Tuesday, February 18, 1997
Only crime is ruling out Commons

BY PAUL DAUGHERTY
The Cincinnati Enquirer

Yesterday, I took a walk in the belly of the beast. I put my wallet in my front pocket. I told co-workers that if I wasn't back in an hour, call the cops. I left the office, mumbling quietly, ''9-1-1. 9-1-1.''

I was going - dum-de-dum-dum - to visit the neighborhood closest to Broadway Commons. You know, the heart-of-darkness place that has caused many people to push for a new Reds stadium on the river. Because we'd never take our families down to that neighborhood after dark, doncha know.

I wasn't sure I'd live to see tomorrow.

Instead, I met Wheelchair Charlie Smith, taking in some sun on the corner of 12th and Pendleton. Charlie has been living in the same apartment in the neighborhood since 1969.

''You ever been robbed, Charlie?'' I asked.

''Nah, man,'' he said.

''You ever been mugged?''

''No.''

''Beaten, bothered, harassed? Any of that?''

''No way.''

Now this is strange, I thought. All these people, some of whom might even know a few things about a few things, saying what a terrible place this almost Over-the-Rhine area was.

Stately, not scary

I walked down Pendleton to where it meets Reading Road. Looking south, Broadway Commons stretches before you like a dream. (Actually, what stretches before you is the Greyhound station and a big ugly parking lot. I did say ''dream.'')

At that corner sits the Verdin Building. It was St. Paul's Church until Jim Verdin saved it from demolition 15 years ago. Now it is magnificently restored, with 150-year-old stained glass windows leaping 60 feet to a ceiling adorned with century-old murals.

During the week, the church and its adjacent buildings house nearly 80 different types of business. Accountants, lawyers, research firms, artists, tradesmen. On weekends in the Verdin Building, people throw parties and wedding receptions.

Oooooh. Scary place. If you're a groom.

Jim Verdin's company supplies the world with bells. Church bells, carillons and the like. Across the street, Ray Carr runs Tile and Stone. He says, ''We've been here 15 years. On weekends, we forget to lock up. I don't lock my car. This is a neighborhood. No one does bad stuff, because everyone knows everyone else.''

Crime? What crime?

Now, I'm really confused. ''Surely, you've been beaten a few times,'' I say to Ray. ''Of course, you've had your wallet stolen, your car windows smashed. Little kids must have called you really bad names.''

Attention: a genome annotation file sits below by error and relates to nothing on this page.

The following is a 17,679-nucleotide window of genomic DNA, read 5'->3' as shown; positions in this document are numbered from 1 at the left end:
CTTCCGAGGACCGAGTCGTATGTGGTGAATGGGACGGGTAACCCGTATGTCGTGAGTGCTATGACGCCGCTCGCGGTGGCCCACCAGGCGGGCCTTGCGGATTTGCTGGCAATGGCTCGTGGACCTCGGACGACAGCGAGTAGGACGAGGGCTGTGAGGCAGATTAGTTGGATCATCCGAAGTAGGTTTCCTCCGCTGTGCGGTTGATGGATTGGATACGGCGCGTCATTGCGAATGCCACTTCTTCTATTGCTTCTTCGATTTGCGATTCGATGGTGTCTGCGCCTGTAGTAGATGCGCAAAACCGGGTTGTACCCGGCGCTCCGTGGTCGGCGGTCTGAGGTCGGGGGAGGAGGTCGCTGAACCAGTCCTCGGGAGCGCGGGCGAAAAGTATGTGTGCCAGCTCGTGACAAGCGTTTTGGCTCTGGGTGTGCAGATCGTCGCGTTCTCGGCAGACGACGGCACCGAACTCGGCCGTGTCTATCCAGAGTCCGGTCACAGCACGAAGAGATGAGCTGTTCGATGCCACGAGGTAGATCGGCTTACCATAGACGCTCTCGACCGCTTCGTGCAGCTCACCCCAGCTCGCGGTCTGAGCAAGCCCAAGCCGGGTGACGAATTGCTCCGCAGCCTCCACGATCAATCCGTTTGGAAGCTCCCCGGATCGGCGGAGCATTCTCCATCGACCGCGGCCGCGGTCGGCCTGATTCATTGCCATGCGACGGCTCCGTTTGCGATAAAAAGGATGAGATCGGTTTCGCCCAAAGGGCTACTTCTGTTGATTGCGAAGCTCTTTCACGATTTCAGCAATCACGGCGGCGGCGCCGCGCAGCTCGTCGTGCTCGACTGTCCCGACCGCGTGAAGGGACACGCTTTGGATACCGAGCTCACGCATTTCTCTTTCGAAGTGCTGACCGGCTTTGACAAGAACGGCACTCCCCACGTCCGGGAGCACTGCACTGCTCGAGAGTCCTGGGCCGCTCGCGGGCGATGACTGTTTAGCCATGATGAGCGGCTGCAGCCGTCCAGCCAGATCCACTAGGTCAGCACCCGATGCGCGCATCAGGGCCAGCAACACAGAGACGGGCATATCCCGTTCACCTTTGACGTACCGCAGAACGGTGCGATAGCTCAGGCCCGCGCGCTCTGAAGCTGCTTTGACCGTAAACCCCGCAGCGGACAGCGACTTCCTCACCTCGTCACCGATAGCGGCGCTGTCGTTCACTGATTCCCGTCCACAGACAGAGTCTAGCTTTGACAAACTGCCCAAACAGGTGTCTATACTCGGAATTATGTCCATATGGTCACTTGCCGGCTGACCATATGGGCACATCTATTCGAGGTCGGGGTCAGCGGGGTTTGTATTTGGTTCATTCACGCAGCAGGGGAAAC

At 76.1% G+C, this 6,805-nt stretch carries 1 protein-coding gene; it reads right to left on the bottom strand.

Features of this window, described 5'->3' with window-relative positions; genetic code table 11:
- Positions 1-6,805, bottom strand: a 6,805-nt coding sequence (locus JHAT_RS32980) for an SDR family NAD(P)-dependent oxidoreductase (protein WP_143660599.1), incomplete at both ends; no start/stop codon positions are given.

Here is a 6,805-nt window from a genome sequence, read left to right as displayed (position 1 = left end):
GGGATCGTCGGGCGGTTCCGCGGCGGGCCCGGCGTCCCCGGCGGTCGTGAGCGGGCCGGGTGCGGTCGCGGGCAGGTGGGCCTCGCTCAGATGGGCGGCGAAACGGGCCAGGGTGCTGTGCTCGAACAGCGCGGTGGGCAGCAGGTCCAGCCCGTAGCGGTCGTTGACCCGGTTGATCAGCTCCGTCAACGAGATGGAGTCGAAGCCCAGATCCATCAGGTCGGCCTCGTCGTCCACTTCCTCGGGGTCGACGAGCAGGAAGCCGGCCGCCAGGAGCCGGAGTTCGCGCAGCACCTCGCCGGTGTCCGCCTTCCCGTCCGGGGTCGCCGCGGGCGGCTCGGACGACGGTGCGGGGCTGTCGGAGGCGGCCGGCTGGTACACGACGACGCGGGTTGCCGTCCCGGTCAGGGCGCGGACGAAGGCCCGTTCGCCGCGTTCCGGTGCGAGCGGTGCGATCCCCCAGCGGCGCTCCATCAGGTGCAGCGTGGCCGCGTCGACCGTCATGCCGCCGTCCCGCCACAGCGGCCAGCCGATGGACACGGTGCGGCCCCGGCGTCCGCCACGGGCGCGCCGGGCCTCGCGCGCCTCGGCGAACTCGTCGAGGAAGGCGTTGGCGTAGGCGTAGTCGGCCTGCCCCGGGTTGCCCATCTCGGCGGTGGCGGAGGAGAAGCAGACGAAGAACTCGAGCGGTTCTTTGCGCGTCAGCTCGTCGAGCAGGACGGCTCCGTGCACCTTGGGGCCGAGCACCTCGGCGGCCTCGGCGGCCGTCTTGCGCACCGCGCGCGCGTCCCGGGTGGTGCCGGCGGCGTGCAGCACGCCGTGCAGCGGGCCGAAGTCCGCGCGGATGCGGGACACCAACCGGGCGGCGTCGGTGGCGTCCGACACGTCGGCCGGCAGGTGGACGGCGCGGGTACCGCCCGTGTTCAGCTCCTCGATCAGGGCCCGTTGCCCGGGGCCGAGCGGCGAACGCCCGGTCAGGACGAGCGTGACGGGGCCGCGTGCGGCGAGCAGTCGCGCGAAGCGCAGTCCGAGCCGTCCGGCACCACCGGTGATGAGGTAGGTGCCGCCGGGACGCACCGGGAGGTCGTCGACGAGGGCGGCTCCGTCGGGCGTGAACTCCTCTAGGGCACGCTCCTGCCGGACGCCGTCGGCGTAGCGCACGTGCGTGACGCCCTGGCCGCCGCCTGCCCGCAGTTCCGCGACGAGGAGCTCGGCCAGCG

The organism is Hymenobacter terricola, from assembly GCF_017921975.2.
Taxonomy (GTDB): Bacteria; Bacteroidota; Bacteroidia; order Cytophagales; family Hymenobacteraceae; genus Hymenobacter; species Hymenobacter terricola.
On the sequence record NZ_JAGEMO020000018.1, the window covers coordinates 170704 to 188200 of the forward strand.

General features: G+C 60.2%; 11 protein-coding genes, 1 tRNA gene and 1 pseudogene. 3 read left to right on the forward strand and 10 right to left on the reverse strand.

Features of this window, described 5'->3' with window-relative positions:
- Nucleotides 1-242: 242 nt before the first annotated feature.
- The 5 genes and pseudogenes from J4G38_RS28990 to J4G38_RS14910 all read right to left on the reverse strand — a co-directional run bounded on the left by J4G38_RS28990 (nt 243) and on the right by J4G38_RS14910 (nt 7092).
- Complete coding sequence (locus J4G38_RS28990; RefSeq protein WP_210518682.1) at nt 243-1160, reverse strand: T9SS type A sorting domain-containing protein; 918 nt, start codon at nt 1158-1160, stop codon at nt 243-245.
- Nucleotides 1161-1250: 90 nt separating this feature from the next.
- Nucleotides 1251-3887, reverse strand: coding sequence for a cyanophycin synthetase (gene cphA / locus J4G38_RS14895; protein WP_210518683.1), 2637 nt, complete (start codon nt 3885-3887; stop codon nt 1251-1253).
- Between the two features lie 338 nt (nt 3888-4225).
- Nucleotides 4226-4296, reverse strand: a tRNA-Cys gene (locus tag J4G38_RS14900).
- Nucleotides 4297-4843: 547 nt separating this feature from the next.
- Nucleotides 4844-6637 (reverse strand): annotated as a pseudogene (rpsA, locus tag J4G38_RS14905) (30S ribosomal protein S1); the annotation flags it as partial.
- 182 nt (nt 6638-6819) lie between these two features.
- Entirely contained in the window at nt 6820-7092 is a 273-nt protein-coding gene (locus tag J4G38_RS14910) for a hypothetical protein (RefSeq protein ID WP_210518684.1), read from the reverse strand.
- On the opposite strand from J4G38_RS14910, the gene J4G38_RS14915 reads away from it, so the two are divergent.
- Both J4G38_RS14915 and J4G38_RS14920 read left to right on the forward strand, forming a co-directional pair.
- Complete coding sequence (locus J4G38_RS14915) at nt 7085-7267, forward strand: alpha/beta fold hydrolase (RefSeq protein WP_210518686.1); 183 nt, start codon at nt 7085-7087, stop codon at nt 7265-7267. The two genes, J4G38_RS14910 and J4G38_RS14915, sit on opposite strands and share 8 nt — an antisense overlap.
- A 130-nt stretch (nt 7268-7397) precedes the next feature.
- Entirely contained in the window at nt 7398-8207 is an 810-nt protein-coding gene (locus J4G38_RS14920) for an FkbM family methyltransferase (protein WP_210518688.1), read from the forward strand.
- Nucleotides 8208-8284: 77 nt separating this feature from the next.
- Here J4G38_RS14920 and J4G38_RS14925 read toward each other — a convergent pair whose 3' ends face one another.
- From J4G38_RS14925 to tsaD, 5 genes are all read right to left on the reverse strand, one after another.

''Never,'' he says.

OK. These are self-serving businessmen, I figure. They want the Reds at Broadway. I go back up Pendleton, make a right on 12th, go over two blocks. Rick Beck is selling lunch to workers from the back of his truck. He runs a catering business. He has been in this neighborhood selling sandwiches and things for 15 years.

''Surely, you've been held up,'' I say. ''All this money, out in the open.''

''Nope,'' he says.

It goes on like this for an hour, me walking guardedly up and down these allegedly mean streets, looking for bad guys, the criminal element, finding none. All I see is mothers out strolling infants and men with briefcases.

Says Jim Verdin of the rumors of crime, ''When I read that, I'm dumbfounded. I don't know where that comes from.''

Here's a guess: The people who have deemed the neighborhood unsafe likely have never been in it. They see that it is low-income and mostly African-American, and they assume it is bad. This is stereotyping at its worst. It's damned near racist.

As it turns out, Ray Carr's wife was mugged once, three years ago. At the Mariemont Inn. And B.J. Ernest, who manages property in the neighborhood, did have a car window smashed outside a bar on Main Street. Three weeks later, she had her rearview mirrors broken. In, um, Hyde Park.

Crime is everywhere. It's not limited to this place. In fact, it's barely here. It's easy enough to figure that out. Just take the time to look around.